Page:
Security a hindrance for some, a necessity for others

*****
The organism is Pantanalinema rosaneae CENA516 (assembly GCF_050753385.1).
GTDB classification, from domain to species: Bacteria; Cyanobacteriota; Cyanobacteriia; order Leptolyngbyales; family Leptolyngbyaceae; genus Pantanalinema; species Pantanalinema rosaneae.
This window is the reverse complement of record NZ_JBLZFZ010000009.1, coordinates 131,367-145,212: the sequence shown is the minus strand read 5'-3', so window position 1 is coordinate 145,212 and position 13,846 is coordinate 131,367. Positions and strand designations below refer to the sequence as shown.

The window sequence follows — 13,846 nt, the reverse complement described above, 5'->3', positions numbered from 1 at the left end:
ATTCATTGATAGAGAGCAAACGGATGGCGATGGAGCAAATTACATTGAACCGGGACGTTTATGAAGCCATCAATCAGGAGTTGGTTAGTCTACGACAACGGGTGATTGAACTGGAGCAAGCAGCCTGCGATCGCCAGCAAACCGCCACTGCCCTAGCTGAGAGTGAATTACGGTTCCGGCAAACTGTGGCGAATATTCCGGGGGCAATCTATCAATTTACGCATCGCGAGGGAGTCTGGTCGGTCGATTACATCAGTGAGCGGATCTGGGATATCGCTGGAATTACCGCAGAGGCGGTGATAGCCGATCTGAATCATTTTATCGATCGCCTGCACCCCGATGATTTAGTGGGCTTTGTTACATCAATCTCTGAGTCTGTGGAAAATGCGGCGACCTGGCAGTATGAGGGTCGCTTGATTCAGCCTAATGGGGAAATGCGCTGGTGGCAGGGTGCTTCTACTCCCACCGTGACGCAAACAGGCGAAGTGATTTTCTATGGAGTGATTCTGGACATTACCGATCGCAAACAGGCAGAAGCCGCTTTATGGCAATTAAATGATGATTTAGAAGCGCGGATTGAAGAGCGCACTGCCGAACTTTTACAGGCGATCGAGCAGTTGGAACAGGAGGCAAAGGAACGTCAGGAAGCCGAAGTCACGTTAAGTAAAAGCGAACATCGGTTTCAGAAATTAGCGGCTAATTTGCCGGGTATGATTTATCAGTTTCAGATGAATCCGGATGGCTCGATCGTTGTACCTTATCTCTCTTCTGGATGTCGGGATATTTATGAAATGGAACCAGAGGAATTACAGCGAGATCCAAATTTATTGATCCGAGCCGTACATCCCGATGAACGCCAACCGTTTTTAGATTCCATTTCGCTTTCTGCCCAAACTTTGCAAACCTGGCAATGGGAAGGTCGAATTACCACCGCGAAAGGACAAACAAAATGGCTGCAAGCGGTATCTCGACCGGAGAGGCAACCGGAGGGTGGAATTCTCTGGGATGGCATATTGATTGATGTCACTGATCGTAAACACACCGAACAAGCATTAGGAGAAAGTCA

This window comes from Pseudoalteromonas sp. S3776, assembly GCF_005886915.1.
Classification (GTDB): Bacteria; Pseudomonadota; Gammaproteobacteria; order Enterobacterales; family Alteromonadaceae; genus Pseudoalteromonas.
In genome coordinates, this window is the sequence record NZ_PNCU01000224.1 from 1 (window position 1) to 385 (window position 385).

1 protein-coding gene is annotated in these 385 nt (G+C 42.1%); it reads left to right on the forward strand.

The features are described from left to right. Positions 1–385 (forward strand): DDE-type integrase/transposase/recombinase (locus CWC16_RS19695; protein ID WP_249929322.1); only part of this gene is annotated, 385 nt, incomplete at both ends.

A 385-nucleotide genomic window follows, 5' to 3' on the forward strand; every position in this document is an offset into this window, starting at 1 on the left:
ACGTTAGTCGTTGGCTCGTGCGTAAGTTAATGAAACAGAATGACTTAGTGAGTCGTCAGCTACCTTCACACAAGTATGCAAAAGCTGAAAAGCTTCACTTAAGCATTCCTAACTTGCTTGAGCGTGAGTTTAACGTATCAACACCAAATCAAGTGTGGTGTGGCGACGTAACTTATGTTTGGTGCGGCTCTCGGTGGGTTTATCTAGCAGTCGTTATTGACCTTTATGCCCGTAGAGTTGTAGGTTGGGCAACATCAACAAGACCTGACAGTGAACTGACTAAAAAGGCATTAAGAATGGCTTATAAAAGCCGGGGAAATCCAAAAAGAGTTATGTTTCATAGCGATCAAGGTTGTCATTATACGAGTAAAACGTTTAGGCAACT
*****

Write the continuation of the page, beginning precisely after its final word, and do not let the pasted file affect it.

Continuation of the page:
He’s struggling not to stand out as he unwraps his third stick of gum and feels the penetrating glare of local authorities from across the room as he hands the bouncer his ticket. Will he spend the night in prison? The security at Higher Ground has a tremendous influence on UVM’s music loving community and has received harsh patron and student media attention alike, but is this all legitimate? The WaterTower featured a story on March 25 claiming, “Straight up, the people who work at Higher Ground are grade-A assholes.” The supporting attribution includes Higher Ground security asking Sophomore Allen Roth to step outside and “sober up” before he was admitted entry. Although there are many more extreme stories than that of Allen Roth, there appears to be a small contrast between The WaterTower’s claim and their attribution. Most students, according to sophomore Hank Black, aren’t as worried about security as they are with cops. “Security can’t do shit but kick you out, but the cops will throw you in the drunk tank for the night,” he said. Black illustrates his claim with a tale of a freshman companion who was allowed entry by security but apprehended “violently” by police before making it to the venue doors. The student, who refused to provide a breath sample or identification, was taken to the Chittenden County Correctional Center or as Black called it, “full blown prison.” According to Black, the sleepless night included incarceration with “next level tweakers and hardened criminals.” So who invited the fuzz? Our elected officials. According to owner Kevin Statesir under state law the venue has to answer to the Liquor Control Bureau, “any Vermont Law enforcement within jurisdiction” and the Labor and Industry Bureau regarding who gets in and who doesn’t. He said, “under state law any law enforcement officer can come into our building at anytime,” no warrant necessary. Which leads to the next law that anyone found intoxicated and underage by said officer, regardless of where they claim the alcohol was consumed, results in legal repercussions for the venue. These repercussions range from large fines to suspension or revocation of entertainment and liquor licenses, according to Statesir. The management stresses that it is far easier for security and police alike to determine someone who has been drinking alcohol than other things like smoking marijuana. In slight contrast, sophomore Jim LaFreniere reports his friend being politely asked to leave the Disco Biscuits show April 2 by security as a result of pupil dilation. LaFreniere said that his friend was “cheesin’ balls” referencing a possible consumption of MDMA or “molly” and sporting an ear-to-ear grin. Although police were present, the student complied and left before police were involved, according to LaFreniere. “If you go there and look too fucked up you might not get in,” said sophomore Eamonn Kress. “I think they are pretty chill otherwise,” summarizing the like-it-or-not bottom line at Higher Ground. Statesir also stressed that he is aware that the demeanor of his security guards is the only patron complaint that he can legally address. He said back in the day he was taken out back and beaten up by various venues’ security and understands what it’s like to be treated wrongly. Statesir said that if anyone feels they are mistreated at Higher Ground, they are encouraged to contact him and that he deals with every individual complaint personally.